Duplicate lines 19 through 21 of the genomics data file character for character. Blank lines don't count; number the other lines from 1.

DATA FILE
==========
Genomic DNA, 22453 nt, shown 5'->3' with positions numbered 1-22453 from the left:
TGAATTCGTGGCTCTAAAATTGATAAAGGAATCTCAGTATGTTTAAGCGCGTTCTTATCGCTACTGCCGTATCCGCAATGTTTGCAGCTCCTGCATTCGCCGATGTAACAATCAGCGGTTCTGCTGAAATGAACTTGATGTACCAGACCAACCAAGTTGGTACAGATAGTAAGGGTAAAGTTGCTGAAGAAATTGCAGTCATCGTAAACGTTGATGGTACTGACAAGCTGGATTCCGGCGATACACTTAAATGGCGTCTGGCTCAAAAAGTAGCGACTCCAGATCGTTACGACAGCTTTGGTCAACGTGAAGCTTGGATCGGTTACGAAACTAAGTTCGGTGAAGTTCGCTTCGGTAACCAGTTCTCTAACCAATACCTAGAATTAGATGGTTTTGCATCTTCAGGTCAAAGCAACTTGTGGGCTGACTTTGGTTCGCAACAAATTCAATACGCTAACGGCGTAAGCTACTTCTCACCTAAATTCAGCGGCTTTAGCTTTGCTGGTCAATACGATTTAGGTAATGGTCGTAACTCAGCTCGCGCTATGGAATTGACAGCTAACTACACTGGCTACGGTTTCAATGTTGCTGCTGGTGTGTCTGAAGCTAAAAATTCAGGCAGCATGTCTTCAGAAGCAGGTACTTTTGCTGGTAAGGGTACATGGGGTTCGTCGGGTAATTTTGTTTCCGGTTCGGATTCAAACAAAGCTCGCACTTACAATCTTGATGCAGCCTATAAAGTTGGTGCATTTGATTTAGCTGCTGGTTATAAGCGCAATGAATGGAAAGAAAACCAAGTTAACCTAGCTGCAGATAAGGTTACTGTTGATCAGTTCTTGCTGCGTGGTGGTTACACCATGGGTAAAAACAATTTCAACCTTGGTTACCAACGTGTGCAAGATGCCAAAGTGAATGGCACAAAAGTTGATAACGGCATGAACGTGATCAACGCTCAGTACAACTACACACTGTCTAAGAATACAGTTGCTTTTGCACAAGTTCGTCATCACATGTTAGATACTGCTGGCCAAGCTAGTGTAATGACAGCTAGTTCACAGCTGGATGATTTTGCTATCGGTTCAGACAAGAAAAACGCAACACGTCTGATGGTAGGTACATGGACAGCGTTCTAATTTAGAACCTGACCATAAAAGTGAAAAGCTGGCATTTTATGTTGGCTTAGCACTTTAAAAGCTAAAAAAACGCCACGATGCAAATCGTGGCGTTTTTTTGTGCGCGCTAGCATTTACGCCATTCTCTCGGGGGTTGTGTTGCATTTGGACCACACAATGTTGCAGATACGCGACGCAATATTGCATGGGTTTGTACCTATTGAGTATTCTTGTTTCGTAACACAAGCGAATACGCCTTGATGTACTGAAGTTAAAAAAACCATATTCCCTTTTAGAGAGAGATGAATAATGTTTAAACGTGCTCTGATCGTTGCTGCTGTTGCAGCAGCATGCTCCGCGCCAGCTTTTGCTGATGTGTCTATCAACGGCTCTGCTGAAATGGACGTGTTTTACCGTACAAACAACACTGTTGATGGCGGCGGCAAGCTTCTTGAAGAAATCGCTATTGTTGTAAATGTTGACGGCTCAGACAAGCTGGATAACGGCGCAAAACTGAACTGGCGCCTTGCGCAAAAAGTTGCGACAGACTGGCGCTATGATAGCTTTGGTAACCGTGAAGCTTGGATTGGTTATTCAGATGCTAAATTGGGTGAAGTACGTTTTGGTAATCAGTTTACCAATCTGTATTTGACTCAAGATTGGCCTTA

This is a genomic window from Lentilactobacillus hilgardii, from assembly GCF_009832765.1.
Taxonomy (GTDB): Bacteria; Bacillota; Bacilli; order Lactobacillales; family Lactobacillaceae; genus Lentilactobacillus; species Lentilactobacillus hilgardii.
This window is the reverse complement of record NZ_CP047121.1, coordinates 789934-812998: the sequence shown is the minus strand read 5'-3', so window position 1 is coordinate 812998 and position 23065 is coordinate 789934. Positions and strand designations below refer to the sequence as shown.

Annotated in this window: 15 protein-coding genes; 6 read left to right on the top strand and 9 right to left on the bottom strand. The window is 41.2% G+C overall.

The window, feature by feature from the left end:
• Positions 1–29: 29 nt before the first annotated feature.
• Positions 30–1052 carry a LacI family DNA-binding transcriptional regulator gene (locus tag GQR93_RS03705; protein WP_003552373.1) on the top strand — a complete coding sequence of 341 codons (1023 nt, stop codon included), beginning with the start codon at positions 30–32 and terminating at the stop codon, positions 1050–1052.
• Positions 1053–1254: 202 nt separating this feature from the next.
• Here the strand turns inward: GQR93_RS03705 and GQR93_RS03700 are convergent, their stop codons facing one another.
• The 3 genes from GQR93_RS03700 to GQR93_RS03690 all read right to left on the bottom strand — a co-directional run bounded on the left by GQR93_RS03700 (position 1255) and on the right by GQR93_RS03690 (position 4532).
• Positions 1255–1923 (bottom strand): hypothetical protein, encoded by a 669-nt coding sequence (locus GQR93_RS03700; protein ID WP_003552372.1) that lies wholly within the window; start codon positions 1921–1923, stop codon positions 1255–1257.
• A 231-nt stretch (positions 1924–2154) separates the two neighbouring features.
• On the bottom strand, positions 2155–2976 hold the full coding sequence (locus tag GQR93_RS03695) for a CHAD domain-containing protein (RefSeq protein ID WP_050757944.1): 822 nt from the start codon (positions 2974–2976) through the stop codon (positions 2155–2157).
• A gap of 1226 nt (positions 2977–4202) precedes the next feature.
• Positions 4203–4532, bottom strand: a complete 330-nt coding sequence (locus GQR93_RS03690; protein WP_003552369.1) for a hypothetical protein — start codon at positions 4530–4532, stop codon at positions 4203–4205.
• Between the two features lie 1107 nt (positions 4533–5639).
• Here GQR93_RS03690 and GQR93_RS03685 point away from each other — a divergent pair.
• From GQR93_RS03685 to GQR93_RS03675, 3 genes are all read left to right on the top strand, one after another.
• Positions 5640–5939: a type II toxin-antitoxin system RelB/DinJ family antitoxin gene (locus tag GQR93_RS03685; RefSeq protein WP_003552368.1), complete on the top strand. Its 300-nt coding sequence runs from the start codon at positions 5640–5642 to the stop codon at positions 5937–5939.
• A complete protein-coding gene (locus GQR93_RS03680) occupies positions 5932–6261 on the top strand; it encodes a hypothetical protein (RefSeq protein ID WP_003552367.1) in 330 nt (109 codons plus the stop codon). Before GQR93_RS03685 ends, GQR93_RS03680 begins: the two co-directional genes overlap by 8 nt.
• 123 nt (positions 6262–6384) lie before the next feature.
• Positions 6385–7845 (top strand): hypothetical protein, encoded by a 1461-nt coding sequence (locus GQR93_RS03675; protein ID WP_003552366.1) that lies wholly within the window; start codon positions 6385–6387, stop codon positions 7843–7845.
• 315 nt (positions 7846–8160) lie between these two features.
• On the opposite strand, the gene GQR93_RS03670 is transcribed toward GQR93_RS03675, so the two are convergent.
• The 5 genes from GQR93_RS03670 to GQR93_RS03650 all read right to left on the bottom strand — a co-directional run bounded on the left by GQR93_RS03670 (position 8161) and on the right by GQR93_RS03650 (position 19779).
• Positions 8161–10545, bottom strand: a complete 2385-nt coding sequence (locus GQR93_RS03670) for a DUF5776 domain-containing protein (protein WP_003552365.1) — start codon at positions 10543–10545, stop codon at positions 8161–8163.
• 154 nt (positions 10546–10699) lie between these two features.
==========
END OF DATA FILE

• Here GQR93_RS03690 and GQR93_RS03685 point away from each other — a divergent pair.
• From GQR93_RS03685 to GQR93_RS03675, 3 genes are all read left to right on the top strand, one after another.
• Positions 5640–5939: a type II toxin-antitoxin system RelB/DinJ family antitoxin gene (locus tag GQR93_RS03685; RefSeq protein WP_003552368.1), complete on the top strand. Its 300-nt coding sequence runs from the start codon at positions 5640–5642 to the stop codon at positions 5937–5939.